Islamabad – Pragmatism in international politics ensures that there are no permanent friends or permanent enemies, only permanent interests. However, one seeming exception to this is the Sino-Pakistani “all-weather friendship.”
It was precisely this friendship Prime Minister Imran Khan was banking on when he recently visited Beijing to seek an aid package to avert an economic crisis in Pakistan, which is left with barely enough foreign exchange to last even two months of imports.
Khan, however, returned to Pakistan without any aid from China, even though in the joint statement, China reiterated how the Sino-Pakistani friendship had withstood the test of time.
The joint statement elaborated more on the bilateral relationship and its strengths rather than on the aid Pakistan needed per se. In fact, Beijing even stated that more talks were needed to understand the details of the aid that Pakistan needs. Beijing merely stated that it would support Pakistan “in principle.”
Nevertheless, the euphoria surrounding the friendship and the reference to helping out Pakistan in principle led to a statement on Tuesday from Pakistani Finance Minister Asad Umar, who claimed that Pakistan’s balance-of-payments crisis was over.
Umar, who was a part of the delegation that visited Beijing led by Khan, referred to the fact that China would help Pakistan “in principle.” but its modalities would be discussed on November 9. The Finance Ministry echoed Umar’s remarks, adding, “A senior-level delegation [consisting] of federal secretaries of finance, foreign affairs, planning and development and commerce along with the State Bank of Pakistan’s governor will undertake a visit to China during the current week to work out the modalities.”
The interesting point to note is that on Wednesday, a day after Umar’s statements, China declined to quantify the assistance it was willing to provide to Pakistan. Nevertheless, it resorted to its commonly used tool of diplomatic doublespeak and described the Pakistani delegation’s visit as “very successful.”
Beneath the seeming euphoria over China’s decision “in principle” to help Pakistan lies carefully thought-out Chinese diplomacy, which is tied to Pakistan’s possible reach out to the International Monetary Fund for a bailout package. The IMF in October warned Islamabad against the China-Pakistan Economic Corridor’s looming bill, besides asking for the CPEC’s contract details, which Pakistan has been reluctant to share.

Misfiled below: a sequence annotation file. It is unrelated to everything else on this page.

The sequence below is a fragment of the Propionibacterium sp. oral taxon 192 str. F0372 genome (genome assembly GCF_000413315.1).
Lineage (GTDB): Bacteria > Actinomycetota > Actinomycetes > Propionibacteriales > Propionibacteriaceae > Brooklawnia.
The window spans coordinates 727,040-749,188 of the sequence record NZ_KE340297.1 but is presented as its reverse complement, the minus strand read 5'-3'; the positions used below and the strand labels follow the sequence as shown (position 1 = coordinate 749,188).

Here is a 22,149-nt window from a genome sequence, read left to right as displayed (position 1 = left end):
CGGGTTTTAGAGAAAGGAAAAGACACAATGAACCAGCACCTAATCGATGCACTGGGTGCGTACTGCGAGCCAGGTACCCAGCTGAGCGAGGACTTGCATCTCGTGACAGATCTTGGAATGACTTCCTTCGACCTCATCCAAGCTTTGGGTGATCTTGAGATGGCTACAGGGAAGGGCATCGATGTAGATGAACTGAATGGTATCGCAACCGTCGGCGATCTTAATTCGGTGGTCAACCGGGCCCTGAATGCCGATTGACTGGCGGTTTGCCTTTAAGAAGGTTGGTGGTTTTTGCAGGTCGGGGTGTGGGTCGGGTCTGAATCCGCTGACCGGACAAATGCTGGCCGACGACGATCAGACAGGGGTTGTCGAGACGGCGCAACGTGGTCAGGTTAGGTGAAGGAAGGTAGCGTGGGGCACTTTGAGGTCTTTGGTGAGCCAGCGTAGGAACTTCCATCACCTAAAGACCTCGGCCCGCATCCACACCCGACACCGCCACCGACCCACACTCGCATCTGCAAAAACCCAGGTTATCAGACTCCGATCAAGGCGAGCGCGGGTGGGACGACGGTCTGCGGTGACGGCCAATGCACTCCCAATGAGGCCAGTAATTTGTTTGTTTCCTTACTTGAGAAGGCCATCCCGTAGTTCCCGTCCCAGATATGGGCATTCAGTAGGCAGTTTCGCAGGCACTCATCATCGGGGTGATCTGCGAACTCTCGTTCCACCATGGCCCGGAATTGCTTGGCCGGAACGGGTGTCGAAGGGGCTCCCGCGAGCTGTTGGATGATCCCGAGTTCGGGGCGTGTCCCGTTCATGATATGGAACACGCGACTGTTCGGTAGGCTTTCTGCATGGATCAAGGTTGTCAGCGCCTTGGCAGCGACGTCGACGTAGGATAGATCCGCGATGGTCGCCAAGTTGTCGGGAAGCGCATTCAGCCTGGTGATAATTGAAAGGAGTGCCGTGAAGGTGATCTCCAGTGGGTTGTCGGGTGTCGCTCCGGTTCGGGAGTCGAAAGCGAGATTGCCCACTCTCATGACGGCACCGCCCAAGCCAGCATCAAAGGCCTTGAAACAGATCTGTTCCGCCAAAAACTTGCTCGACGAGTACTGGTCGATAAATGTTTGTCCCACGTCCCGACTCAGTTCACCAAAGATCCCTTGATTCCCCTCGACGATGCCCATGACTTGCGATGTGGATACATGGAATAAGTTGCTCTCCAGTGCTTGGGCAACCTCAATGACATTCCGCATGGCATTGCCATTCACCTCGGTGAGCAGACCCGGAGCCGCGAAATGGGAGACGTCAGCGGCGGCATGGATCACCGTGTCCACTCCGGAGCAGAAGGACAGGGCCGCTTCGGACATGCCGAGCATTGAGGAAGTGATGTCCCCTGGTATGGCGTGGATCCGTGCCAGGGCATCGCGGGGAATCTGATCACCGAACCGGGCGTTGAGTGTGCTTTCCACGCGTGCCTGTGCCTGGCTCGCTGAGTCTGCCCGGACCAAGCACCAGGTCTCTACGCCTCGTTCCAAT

A bailout from the IMF will definitely mean the CPEC projects will be scrutinized, which is not to China’s liking. In fact, in October, it was Umar himself who, keeping the dire situation of the Pakistani economy in mind, stated that Islamabad was ready to share details of the CPEC with the IMF as he formally sought a bailout package from the international lender.
Against this backdrop, China has cleverly taken two steps. The first was Foreign Ministry spokesman Lu Kang stating that the debt incurred by the CPEC constituted a very small proportion of Pakistan’s debt composition and was surely not to blame for the current financial problems in Pakistan.
The second was a veiled threat to Pakistan, that if it follows the IMF’s prescription in sharing details of loans or imposing curbs on investments, then bilateral relations could be affected. This put the ball in Pakistan’s court on keeping the IMF out of the CPEC.
Pakistan’s prompt actions are seen first in Khan’s labeling of the CPEC as a “blessing for Pakistan.” Until recently, he was keen on reviewing the projects under the CPEC.
The second step to keep the IMF away from the CPEC is Umar’s statement. While China has not given any aid yet, in its joint statement, it has given hope to Pakistan, which will now do what China wants to get the aid. As far as the timing is concerned, it is pertinent to note that Umar made the statement just a day before the scheduled IMF visit to Pakistan, and China has scheduled the meeting between “the relevant authorities” for discussion of the specifics of the aid to be given this Friday, two days after the IMF visit.
Also, it was pertinent that Umar made the statement regarding Pakistan’s debt crisis being over after he had made the statement in October regarding Pakistan’s willingness to share required details with the IMF in return for a bailout package. In the current scenario, China will watch what Pakistan does to throw the IMF off the CPEC scent and then dole or not dole out the aid accordingly.
This is also seen in Foreign Minister Shah Mehmood Qureshi’s statement that the purpose of the visit was to “send a message to the international community” and also “move the two countries’ strategic relationship to an economic partnership.”
The message to the international community is primarily a message to the IMF regarding the importance of Sino-Pakistani relations, from which Pakistan would have to seek assistance if China ultimately does not come to Pakistan’s rescue.
Therefore, Pakistan’s “all-weather friend” has kept the carrot dangling in the form of hopes of a bailout package, while it waits and watches if Pakistan can efficiently provide what it wants.